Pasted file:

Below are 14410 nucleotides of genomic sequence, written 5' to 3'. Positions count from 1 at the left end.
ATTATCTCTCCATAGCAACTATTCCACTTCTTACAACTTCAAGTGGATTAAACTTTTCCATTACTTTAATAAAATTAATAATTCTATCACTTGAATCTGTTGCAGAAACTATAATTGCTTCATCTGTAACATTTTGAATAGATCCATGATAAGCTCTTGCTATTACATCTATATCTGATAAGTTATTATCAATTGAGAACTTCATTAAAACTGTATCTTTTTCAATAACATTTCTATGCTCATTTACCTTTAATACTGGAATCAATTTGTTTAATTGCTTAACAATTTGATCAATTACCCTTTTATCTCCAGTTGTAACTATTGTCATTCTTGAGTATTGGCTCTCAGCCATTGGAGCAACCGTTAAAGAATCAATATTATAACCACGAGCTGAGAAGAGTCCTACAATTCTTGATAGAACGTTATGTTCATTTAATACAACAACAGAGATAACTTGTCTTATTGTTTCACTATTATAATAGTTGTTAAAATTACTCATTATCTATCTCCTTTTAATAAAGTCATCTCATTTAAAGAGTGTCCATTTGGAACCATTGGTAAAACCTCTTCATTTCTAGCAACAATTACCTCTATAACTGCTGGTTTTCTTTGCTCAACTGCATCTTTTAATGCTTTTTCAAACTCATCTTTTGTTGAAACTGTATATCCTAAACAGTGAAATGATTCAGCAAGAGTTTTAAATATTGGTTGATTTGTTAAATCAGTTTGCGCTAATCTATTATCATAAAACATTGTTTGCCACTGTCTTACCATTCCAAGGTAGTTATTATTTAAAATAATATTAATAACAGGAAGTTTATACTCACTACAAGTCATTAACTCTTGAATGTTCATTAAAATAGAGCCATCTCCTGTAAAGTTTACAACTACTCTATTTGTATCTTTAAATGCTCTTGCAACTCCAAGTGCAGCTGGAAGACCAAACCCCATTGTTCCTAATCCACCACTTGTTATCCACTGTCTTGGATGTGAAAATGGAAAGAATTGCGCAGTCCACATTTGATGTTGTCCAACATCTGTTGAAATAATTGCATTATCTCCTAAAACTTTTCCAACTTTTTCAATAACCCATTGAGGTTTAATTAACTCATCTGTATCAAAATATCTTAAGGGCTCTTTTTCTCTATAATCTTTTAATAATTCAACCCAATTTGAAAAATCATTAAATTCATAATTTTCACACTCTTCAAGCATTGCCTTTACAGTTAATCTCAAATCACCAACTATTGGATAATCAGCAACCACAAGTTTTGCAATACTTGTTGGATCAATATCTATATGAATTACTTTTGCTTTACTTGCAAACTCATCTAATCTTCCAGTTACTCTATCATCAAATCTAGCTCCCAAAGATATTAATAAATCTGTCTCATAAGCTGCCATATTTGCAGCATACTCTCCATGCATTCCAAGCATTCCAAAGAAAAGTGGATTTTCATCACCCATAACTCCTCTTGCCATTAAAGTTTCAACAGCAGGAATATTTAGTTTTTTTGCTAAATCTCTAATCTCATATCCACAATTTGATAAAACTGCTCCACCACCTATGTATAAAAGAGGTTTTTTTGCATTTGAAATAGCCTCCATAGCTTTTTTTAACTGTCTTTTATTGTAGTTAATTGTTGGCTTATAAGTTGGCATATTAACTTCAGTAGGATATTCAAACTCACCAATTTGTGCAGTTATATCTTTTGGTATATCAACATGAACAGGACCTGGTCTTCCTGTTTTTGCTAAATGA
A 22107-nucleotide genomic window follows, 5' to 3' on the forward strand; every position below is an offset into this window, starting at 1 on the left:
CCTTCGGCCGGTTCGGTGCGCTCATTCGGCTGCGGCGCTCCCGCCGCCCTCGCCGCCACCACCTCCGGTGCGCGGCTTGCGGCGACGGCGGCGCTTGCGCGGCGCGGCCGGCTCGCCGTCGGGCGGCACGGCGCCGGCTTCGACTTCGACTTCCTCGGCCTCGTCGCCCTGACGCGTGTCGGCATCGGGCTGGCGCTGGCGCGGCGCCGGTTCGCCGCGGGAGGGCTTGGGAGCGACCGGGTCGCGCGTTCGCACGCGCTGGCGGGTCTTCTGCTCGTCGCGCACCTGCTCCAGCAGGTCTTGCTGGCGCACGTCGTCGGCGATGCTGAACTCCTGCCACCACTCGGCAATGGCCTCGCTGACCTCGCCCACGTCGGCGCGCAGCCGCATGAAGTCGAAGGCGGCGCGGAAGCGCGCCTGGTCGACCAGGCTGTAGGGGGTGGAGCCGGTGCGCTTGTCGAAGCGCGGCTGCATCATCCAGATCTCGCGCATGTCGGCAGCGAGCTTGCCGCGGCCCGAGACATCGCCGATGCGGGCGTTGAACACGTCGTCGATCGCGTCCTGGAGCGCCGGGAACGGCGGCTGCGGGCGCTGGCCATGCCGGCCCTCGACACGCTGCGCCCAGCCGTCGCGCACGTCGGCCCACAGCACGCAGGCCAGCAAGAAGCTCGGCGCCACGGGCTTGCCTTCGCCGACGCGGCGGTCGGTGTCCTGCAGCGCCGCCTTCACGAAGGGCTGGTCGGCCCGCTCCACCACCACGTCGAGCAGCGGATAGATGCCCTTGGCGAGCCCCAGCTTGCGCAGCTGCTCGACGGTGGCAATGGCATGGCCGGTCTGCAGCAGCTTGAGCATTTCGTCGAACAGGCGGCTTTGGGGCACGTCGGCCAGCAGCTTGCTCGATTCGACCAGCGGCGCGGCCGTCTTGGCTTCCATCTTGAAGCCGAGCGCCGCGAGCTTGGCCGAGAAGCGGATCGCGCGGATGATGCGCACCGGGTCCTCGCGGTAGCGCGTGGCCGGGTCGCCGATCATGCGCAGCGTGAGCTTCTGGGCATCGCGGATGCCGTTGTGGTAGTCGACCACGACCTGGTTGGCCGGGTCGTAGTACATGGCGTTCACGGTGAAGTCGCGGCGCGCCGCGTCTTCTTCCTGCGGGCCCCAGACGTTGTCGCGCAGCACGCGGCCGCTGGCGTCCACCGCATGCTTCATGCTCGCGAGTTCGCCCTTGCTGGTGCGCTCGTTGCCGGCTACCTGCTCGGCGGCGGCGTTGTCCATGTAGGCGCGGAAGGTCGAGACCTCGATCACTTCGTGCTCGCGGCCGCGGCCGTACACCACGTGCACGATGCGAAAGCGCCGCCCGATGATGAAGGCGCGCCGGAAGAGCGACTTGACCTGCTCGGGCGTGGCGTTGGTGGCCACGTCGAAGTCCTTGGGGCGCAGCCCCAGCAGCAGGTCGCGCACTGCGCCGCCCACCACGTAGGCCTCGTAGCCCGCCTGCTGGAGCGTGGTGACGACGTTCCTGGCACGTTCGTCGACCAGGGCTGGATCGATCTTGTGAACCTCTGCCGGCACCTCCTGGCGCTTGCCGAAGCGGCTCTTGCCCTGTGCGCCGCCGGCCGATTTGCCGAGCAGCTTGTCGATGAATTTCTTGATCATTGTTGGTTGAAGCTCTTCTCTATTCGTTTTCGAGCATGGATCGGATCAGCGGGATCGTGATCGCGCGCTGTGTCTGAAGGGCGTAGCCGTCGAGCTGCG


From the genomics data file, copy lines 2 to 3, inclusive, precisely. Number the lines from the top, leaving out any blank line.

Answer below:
ATTATCTCTCCATAGCAACTATTCCACTTCTTACAACTTCAAGTGGATTAAACTTTTCCATTACTTTAATAAAATTAATAATTCTATCACTTGAATCTGTTGCAGAAACTATAATTGCTTCATCTGTAACATTTTGAATAGATCCATGATAAGCTCTTGCTATTACATCTATATCTGATAAGTTATTATCAATTGAGAACTTCATTAAAACTGTATCTTTTTCAATAACATTTCTATGCTCATTTACCTTTAATACTGGAATCAATTTGTTTAATTGCTTAACAATTTGATCAATTACCCTTTTATCTCCAGTTGTAACTATTGTCATTCTTGAGTATTGGCTCTCAGCCATTGGAGCAACCGTTAAAGAATCAATATTATAACCACGAGCTGAGAAGAGTCCTACAATTCTTGATAGAACGTTATGTTCATTTAATACAACAACAGAGATAACTTGTCTTATTGTTTCACTATTATAATAGTTGTTAAAATTACTCATTATCTATCTCCTTTTAATAAAGTCATCTCATTTAAAGAGTGTCCATTTGGAACCATTGGTAAAACCTCTTCATTTCTAGCAACAATTACCTCTATAACTGCTGGTTTTCTTTGCTCAACTGCATCTTTTAATGCTTTTTCAAACTCATCTTTTGTTGAAACTGTATATCCTAAACAGTGAAATGATTCAGCAAGAGTTTTAAATATTGGTTGATTTGTTAAATCAGTTTGCGCTAATCTATTATCATAAAACATTGTTTGCCACTGTCTTACCATTCCAAGGTAGTTATTATTTAAAATAATATTAATAACAGGAAGTTTATACTCACTACAAGTCATTAACTCTTGAATGTTCATTAAAATAGAGCCATCTCCTGTAAAGTTTACAACTACTCTATTTGTATCTTTAAATGCTCTTGCAACTCCAAGTGCAGCTGGAAGACCAAACCCCATTGTTCCTAATCCACCACTTGTTATCCACTGTCTTGGATGTGAAAATGGAAAGAATTGCGCAGTCCACATTTGATGTTGTCCAACATCTGTTGAAATAATTGCATTATCTCCTAAAACTTTTCCAACTTTTTCAATAACCCATTGAGGTTTAATTAACTCATCTGTATCAAAATATCTTAAGGGCTCTTTTTCTCTATAATCTTTTAATAATTCAACCCAATTTGAAAAATCATTAAATTCATAATTTTCACACTCTTCAAGCATTGCCTTTACAGTTAATCTCAAATCACCAACTATTGGATAATCAGCAACCACAAGTTTTGCAATACTTGTTGGATCAATATCTATATGAATTACTTTTGCTTTACTTGCAAACTCATCTAATCTTCCAGTTACTCTATCATCAAATCTAGCTCCCAAAGATATTAATAAATCTGTCTCATAAGCTGCCATATTTGCAGCATACTCTCCATGCATTCCAAGCATTCCAAAGAAAAGTGGATTTTCATCACCCATAACTCCTCTTGCCATTAAAGTTTCAACAGCAGGAATATTTAGTTTTTTTGCTAAATCTCTAATCTCATATCCACAATTTGATAAAACTGCTCCACCACCTATGTATAAAAGAGGTTTTTTTGCATTTGAAATAGCCTCCATAGCTTTTTTTAACTGTCTTTTATTGTAGTTAATTGTTGGCTTATAAGTTGGCATATTAACTTCAGTAGGATATTCAAACTCACCAATTTGTGCAGTTATATCTTTTGGTATATCAACATGAACAGGACCTGGTCTTCCTGTTTTTGCTAAATGA
A 22107-nucleotide genomic window follows, 5' to 3' on the forward strand; every position below is an offset into this window, starting at 1 on the left: